Product protecting private parts could be man’s best friend during winter workouts
Today was the season’s first cold — well, almost-cold — day here in Colorado’s Front Range. It means winter is really nearly here. No matter the weather runners run and Nordic Walkers walk with poles.
ThermaJock is not a product that I am able to test, so I’ll just quote from its promotional information, which describes this base-layer fleece item as “a patented revolutionary product specifically designed to protect the penis from cold and chafing during cold weather activities. Our technologically advanced Polartec Thermal Pro material helps to prevent pain and frostbite while providing comfort and warmth to every man’s most sensitive area. ThermaJock will protect during any cold weather activity! Perform at your peak knowing ThermaJock’s got you covered!”
Thermajock costs $14.99 and can be ordered online.
Sun Dog’s K-9 Uphill is for fit snowshoers, runners and walkers
I am in no shape to hike or snowshoe 2,000 feet straight uphill at Aspen’s elevation. I couldn’t do that 15 years ago when Sun Dog’s K-9 Uphill, subtitled “A Snowshoe Event for Dogs and their People,” was first run, and I certainly can’t do it now. But I think it’s a super event that benefits Roaring Fork Valley animal shelters — and some of the humans even use poles. The K-9 Uphill takes place on Buttermilk Mountain, the smallest of the Aspen area’s three ski venues and always the first to close. This year, it takes place on Saturday April 10 at 10:00 a.m. It marks the beginning of the end f snowshoe (and ski) season in Colorado and the time when the snow will soon melt off high-country recreation paths in the valleys and then from mountain slopes too.
Expect more than 300 canine/human teams in Recreational and Competitive divisions, but organizer Erik Skarvan of Sun Dog Athletics says that “most participants just take part in all the awesome K-9 energy.” Preregistration is $30 at at www.active.com (enter “Sun Dog’s K-9 Uphill” in the search window) or stop at the Ute Mountaineer in downtown Aspen. Event-day registration is at Bump’s at the Buttermilk base. Fee includes a refueling “Power Station” at the summit Finish and Erik’s Epic Raffle and BBQ to follow at the base. For more information or to volunteer, contact Erik Skarvan at 970-925-1069 or email@example.com.
Gear Junkie reviewed footwear that seems worth checking out
I recently wrote a post about Nordic Walking on a local trail that was still snow-covered. I wore hiking boots with good traction, and when snowmelt over crust and ice made the going get slippery, I slipped YakTrax over my boots. That’s a lot of stuff on each foot. In the back of my mind, I thought that someone might make footwear that would be suitable for conditions we have so often — packed snow in a freeze/melt cycle.
Then into my inbox came the March 1 edition of GearJunkie.com with its timely review of the Saucony ProGrid Razor, a high-top trail running shoe. The site’s editor, Steve Regenold, tested and reviewed this shoe, logging 100 winter miles on packed snow, deep snow, wet winter pavement, in footraces and for orienteering. Each lightweight shoe has a Vibram outsole, is seam-sealed and has a waterproof upper for running (or walking) through puddles or more likely slush. He wrote that they slip on ice, but so did my heavy lug-sole hiking boots, which is the reason I put on the YakTrax.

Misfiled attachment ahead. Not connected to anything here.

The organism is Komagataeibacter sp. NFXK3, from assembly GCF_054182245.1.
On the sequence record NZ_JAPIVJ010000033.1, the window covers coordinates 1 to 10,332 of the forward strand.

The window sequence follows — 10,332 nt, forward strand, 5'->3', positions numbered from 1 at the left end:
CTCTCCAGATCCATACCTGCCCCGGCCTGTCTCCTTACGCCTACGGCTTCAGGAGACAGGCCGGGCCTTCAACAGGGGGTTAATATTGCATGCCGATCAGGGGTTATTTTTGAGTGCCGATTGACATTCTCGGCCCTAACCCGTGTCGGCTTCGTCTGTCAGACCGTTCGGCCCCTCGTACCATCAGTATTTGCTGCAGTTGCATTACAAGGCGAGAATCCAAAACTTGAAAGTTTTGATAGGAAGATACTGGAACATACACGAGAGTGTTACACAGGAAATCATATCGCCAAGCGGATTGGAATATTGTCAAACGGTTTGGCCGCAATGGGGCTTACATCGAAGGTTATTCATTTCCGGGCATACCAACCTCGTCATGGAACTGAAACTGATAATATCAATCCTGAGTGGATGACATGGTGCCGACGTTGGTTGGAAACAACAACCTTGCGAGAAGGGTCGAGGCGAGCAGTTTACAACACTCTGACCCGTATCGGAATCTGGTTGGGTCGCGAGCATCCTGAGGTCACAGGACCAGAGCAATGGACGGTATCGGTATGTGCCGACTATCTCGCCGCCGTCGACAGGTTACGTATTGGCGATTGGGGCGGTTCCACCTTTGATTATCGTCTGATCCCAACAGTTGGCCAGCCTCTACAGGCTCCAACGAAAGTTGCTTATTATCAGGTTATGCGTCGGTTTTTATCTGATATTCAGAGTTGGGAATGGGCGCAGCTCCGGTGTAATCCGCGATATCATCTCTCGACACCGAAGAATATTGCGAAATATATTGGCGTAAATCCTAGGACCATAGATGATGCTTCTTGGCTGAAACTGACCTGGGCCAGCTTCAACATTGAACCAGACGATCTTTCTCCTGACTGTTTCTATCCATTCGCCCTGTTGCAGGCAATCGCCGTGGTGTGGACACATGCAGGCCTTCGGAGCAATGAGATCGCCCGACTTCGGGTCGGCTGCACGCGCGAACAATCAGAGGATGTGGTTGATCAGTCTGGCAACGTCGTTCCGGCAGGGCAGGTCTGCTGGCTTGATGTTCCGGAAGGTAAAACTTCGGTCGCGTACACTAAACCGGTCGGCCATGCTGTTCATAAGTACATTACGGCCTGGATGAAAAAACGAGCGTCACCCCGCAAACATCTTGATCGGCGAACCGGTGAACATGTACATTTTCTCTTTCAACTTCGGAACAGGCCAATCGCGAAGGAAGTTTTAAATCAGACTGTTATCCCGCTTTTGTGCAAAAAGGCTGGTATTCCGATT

The heel is designed with ProGrid impact- deflection technology and forefoot cushioning. Regenold wore the ProGrid Razor in temperatures as low as 10 degrees and found them warm. He wasn’t impressed with the integrated gaiter for deep snow, but who Nordic Walks through powder anyway? That’s when we switch to snowshoes.
From the review, it sounds like a good solution for the conditions I encountered last weekend and might later today, depending on where I go. I haven’t tried them myself, so take this is information, not as a recommendation from me. Some of the comments to Regenold’s post were critical of their durability, as well as the gaiter design. Some users felt that they didn’t hold up as anticipated, but these hard-core, year-round off-road runners most likely are much harder on footwear than most of us Nordic Walkers. The ProGrid Razor comes in men’s and women’s sizes. Although it is warm, it is pretty cool looking. The shoes retail for $135 per pair. If anyone has used them for Nordic Walking, let the rest of us know.
No, not the entire 165-mile recreational trail around Lake Tahoe, but a 3-mile segment
Snowshoers are invited to experience a section the Tahoe Rim Trail on a free guided, on pre-Valentine excursion on Saturday, February 13 beginning at 10:00 a.m. This easy hike at Page Meadows, just outside of Tahoe City on Lake Tahoe’s North Shore, will be approximately three miles. Page Meadows comprise a series of interconnecting meadows that offer splendid views of the high peaks along the eastern edge of the Granite Chief Wilderness — unless it’s snowing and there are no views at all. The TRTA also offers a sunset snowshoe hike of about the same distance at Tahoe Meadows beginning at 4:00 p.m. that afternoon. If you want to join either, an RSVP to the Tahoe Rim Trail Association (775-298-0231) or emailing firstname.lastname@example.org is strongly recommended recommended.
For a schedule of winterlong snowshoe hikes, click here. The last one this winter is a full-moon tour on March 29. Snowshoe rentals are available at Alpenglow Sports in Tahoe City, REI in Reno or the Sports Exchange in Truckee.
My feature story on snowshoeing options appears in the new snowshoemag.com
Earlier this winter, I visited Banff and Lake Louise to research snowshoeing possibilities in Banff National Park. They are leggion. Snowshoers cross the pancake-flat surface of Lake Louise or circumnavigate it on the fringe of the forest. They follow unplowed summer roads and hiking paths. They snowshoe on their own or with informative guides. The highlights of the these offerings appear as a photo-filled feature called “Exploring the Vastness of Banff National Park” in the new issue of snowshoemag.com.